I'm dreaming, and I know I'm dreaming, so it's easy to sit back and enjoy the ride. Specifically, this ride--an endless loop around the parking ramp on the north side of Merle Hay Mall. It's dark, and the headlights barely keep up with my speed. But again, it's a dream. I'm safe.
Then, immediately, the outside of a hotel, an old dilapidated affair. There are lights around it, and machinery and scaffolding--it's being excavated. I'm not an active participant at this point. This is like watching a movie.
Cut to the inside of the hotel. A small team of rugged, anti-social types have gathered to learn whatever secrets this place might tell them. Oh, I get it. This is like Alien or The Thing, and this band of disparate near-strangers will have difficulty working together once...whatever happens. Will it be aliens or ghosts or...well, I guess I'll find out.
The plot moves right along, as the guy in charge--who vaguely resembles Kurt Russell, but not from The Thing but from Stargate, and since this is my dream that's weird, because I hated Stargate--is offering running exposition, even though nobody is listening to him. He passes the desk in the lobby, and lodged between an old-timey ledger and a ceramic cherub is an envelope from Rexall pharmacy. He opens it and pulls out a thick stack of old Polaroids. "This is the key," he says, and hands them to me.
And it's not like a movie anymore. I'm standing alone in the dark, with only enough light to see the photos.
The first picture is of my beloved and much-missed cat Monika. It was taken at my apartment in Des Moines, after Monika had moved in with me when Mom passed away. Of course, the only reason Mom had her in the first place was because I'd abandoned her when I moved away to get married. Wait. No...it's not quite as heartless as it sounds. When I moved, Mom moved back into the house where I'd been living. Monika stayed put. She just had a different master, is all. I didn't "abandon" her. Why did I use that word?
Next photo: The outside of the apartment building where I lived in Iowa City. There seems to be no significance to this picture--there are no people in it, not even my car is visible. The sky is gray and there are no shadows. I don't remember taking this picture.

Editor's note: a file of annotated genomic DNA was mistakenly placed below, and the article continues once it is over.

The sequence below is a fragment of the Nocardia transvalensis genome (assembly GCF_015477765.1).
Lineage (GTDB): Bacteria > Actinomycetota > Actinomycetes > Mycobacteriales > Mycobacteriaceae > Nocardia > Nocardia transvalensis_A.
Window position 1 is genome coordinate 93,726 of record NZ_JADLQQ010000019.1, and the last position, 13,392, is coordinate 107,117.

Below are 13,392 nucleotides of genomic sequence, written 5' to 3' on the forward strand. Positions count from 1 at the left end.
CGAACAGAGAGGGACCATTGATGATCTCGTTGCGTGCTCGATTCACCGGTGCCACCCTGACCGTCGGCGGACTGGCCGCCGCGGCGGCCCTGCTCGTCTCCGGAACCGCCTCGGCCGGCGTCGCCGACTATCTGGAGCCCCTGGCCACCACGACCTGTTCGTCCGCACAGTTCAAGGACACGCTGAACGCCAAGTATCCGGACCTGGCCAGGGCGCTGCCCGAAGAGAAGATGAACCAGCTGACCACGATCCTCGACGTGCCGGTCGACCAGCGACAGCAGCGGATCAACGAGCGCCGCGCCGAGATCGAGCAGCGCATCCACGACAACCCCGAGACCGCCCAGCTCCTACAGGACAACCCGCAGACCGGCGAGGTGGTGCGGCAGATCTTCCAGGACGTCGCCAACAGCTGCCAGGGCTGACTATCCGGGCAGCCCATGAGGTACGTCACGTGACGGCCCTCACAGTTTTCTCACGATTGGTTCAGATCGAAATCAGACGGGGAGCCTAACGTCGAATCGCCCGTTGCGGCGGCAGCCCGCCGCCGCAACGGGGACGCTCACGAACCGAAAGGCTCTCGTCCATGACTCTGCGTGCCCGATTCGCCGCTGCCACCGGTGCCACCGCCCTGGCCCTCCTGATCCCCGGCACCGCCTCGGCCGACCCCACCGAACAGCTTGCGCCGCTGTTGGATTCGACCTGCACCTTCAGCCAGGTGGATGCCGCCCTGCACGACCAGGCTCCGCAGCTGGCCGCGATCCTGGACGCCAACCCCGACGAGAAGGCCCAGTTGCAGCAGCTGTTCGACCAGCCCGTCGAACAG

Next photo: A black-and-white image of the clothesline from the farm where I spent my childhood. The grass is tall, and unshelled walnuts cover the ground. The orchard is in the background. Everyone called it the orchard, but nothing really grew there, unless you count the rhubarb patch. To the right of the photo is the old broken-down swing set that took up a surprising amount of space in the yard, considering it was unusable. Even further to the right is the very tip of a dog's tail. That would be Penny--I know it's her even though I can't see her.
Next photo: Inside the farmhouse, in color this time. Mom's wingback chair. Beside it is the little wooden stand she used to hold all manner of junk, and on top of that is her jade green ashtray--complete with a lit cigarette--and coffee cup. In front of the chair is a ratty foot rest with the remains of the day's newspaper piled on top of it. Behind the chair is the drawing my sister scribbled when she was little, of what she said was "Mighty Mouse all tied up." But it's a more recent photo, after the living room was painted, so the drawing had been touched up with magic marker. And again, there are no people in this photo. It's like a recreation in a museum.
Next photo: Dad's recliner, with the floor model ashtray beside it, and a few empty bottles of Grain Belt on top of that. On the other side is...a stand and behind that...is nothing, literally nothing. It's like my mind can't supply the details, but come on, I spent the best part of my life there, I can remember this, but no, this picture doesn't lie, it's right there plain as day, a document of my faded memory.
Next photo: But no, before I can see it, I feel something, a presence, and I immediately know it's Mom trying to tell me something...
...and suddenly, violently, I'm awake, aware only of what is missing, still waiting for Mom's voice to comfort me, knowing it will never be heard.